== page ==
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On “We’re Both Atheists, I Just Go One God Further Than You”

July 25, 2013

The statement “we’re both atheists, I just go one god further than you” is a common argument heard from many atheists. Many atheists may then reference gods of mythology such as Mithras, Thor, ect. and say the Christian is an atheist in respect to all other supposed gods, just not the one God of the Bible.

Does this argument have any value in favor of atheism? Let’s use reason and critical thinking to unpack this argument.

The definition of “atheist” according to dictionary.com is “a person who denies or disbelieves the existence of a supreme being or beings”.

The definition of “atheist” according to Merriam-Webster is “one who believes that there is no deity”.

In other words, we can determine if someone is or is not an atheist with this question:

Does the person believe in a god?

If no: atheist
If yes: not an atheist

Now when arguing that a Christian is an atheist who does and does not believe in a God we apply the Principle of Bivalence, which states that any meaningful statement has exactly two truth values, “true” or “false”, because it is being stated that it is both true and false that the Christian is an atheist. Now we see that when we apply the Principle of Contravalence which states that no meaningful statement can be both true and false, we see that “we’re both atheists, I just go one God further” violates this principle regarding statements of what is true and false.

Now of course there are propositions in logic that can be both true and false. Also, the argument–which is a reasonable argument to make–can be made that the statement doesn’t imply either/or Christian or atheist but rather Christian and also atheist.

Does the argument “we’re both atheists, I just go one God further” fall under these categories?

To investigate this, let’s start with the statement “I am and am not Filipino”, or, in other words “it is both true and false that I am Filipino”. This is not a false statement because I am also Native American (I am also English, but for simplicities sake we will ignore that). So when I say “I am and am not Filipino” this is a true statement. But why is it true?

First, we notice that being Filipino is not the opposite of being Native American, and vice versa. Also, being Filipino does not cancel out being Native American and vice versa.

So now then consider the statement “we’re both atheists, I just go one God further than you”, where the atheist is saying that the Christian is and is not an atheist (or possibly also an atheist). Is being an atheist the opposite of being a Christian, and vice versa? Yes. Does being an atheist cancel out being a Christian, and vice versa? Yes. So we see that the argument “we’re both atheists, I just go one God further” violates the Law of Non-Contradiction. It is simply logically incoherent.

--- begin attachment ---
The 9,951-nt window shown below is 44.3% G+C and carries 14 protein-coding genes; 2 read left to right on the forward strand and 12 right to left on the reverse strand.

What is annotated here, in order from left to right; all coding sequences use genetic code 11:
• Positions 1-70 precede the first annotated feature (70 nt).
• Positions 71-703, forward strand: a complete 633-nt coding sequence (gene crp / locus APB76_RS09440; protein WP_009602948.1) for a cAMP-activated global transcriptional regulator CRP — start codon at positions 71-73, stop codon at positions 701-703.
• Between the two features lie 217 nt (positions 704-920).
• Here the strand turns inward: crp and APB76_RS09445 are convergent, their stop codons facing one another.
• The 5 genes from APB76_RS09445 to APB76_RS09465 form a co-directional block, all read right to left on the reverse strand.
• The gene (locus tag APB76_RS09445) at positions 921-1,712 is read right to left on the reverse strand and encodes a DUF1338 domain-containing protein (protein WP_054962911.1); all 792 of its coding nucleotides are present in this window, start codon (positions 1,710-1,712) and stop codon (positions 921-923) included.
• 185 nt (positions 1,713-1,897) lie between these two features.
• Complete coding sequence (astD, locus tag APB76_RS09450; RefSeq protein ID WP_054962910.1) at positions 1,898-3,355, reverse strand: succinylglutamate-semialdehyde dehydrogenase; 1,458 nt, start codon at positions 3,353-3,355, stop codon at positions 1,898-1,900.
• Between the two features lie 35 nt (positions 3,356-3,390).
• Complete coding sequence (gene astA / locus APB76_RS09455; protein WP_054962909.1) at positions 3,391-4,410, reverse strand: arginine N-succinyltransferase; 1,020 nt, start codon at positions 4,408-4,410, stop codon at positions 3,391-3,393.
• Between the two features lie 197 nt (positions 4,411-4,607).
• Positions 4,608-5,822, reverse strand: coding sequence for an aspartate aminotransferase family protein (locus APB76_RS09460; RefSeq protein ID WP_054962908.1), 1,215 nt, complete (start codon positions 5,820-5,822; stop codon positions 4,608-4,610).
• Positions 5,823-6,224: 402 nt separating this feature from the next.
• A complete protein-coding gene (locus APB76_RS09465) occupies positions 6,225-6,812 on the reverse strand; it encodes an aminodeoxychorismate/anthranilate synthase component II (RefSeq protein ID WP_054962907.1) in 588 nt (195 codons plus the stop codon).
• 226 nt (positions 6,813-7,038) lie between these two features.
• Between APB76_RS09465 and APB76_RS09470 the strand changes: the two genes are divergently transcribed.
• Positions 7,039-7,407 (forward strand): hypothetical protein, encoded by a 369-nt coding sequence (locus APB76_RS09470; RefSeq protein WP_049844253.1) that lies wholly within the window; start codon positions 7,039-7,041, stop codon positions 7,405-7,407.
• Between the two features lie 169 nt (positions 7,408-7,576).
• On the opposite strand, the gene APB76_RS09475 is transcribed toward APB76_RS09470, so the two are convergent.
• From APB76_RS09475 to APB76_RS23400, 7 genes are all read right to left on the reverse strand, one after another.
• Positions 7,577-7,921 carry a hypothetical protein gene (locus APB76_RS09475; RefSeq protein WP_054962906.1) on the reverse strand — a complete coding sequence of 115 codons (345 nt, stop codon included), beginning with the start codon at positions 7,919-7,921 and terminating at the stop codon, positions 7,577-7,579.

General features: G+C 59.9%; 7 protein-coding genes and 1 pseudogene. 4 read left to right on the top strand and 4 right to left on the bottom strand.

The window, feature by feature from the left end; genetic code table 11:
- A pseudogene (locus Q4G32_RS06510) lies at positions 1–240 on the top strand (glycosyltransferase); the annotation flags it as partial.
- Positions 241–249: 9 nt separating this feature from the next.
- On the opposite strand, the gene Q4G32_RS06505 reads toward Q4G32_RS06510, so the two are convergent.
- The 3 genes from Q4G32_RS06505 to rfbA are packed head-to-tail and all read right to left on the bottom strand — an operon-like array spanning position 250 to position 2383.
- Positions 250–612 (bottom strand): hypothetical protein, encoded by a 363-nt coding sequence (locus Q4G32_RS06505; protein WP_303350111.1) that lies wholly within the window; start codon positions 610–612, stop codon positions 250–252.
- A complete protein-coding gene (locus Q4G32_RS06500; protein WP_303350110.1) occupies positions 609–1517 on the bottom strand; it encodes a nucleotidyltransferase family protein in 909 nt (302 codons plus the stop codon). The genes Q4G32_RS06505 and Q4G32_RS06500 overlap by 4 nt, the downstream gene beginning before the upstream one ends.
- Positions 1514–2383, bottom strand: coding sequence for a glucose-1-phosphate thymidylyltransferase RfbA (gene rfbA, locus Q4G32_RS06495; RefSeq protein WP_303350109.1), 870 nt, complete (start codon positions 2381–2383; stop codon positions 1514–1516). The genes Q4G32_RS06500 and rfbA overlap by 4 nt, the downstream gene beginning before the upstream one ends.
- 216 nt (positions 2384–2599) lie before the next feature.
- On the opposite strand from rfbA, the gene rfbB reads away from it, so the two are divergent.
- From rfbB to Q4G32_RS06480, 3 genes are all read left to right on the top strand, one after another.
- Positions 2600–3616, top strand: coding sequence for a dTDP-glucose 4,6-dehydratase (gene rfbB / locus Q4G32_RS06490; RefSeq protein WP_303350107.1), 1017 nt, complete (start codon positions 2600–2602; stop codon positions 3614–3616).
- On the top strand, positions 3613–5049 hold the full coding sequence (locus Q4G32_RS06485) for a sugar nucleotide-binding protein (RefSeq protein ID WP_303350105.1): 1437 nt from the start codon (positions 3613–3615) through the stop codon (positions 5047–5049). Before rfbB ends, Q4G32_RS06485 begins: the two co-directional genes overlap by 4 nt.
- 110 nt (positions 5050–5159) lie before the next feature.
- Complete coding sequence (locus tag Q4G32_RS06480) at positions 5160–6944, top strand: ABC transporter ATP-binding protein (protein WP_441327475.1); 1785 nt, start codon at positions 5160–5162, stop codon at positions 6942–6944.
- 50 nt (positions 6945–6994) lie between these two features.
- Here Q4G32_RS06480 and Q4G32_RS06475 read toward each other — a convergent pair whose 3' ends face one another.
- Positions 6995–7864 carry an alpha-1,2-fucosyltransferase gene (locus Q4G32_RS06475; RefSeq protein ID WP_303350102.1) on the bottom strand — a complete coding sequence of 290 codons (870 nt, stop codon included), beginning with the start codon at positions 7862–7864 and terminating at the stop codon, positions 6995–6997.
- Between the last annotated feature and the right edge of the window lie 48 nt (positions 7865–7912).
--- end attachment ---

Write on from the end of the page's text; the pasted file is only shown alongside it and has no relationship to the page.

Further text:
What we’re really dealing with here is THREE things:

1) The origination of the belief

2) The belief itself

3) The object of the belief.

Now one may show how the belief originated, but showing how a belief originated does not disprove the object of the belief; and if the object of the belief has not been disproved, the belief itself has not been invalidated.

We also see that the argument commits the Fallacy of Special Pleading, where one makes unreasonable exceptions when a claim (in this case atheism) is disputed, because it takes the universally accepted dictionary definition of “atheist” and 1) Attaches it correctly to the atheist making the statement, and 2) Attaches it incorrectly to the Christian who believes in God, making an unreasonable exception to the definition of atheist.

Next, the argument commits the Fallacy of Composition, where one assumes that because one or more things in a category is false, therefore all things in that category are false, by assuming because there is no “Thor”, “Mithras”, etc, that there is no God whatsoever, instead of taking each case individually on evidence.

So we see that the argument “we’re both atheists, I just go one god further than you” grossly violates logic and reason as well as the definition of atheist and has no value as an argument in favor of atheism.

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4 Comments
  1. “The statement “we’re both atheists, I just go one god further than you” is a common argument heard from many atheists.”

    It’s not an argument. It’s a witty saying meant to try and show that believers and non-believers aren’t all that different, hopefully.

    • In the sense that it’s a proposition it’s naturally an argument, but I see your point about how it may sometimes be utilized. We’ll have to agree to disagree on the subjective opinion on whether or not it’s “witty” 🙂

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  1. Aren’t we all atheists? William Lane Craig responds to a common objection | THINKAPOLOGETICS.COM

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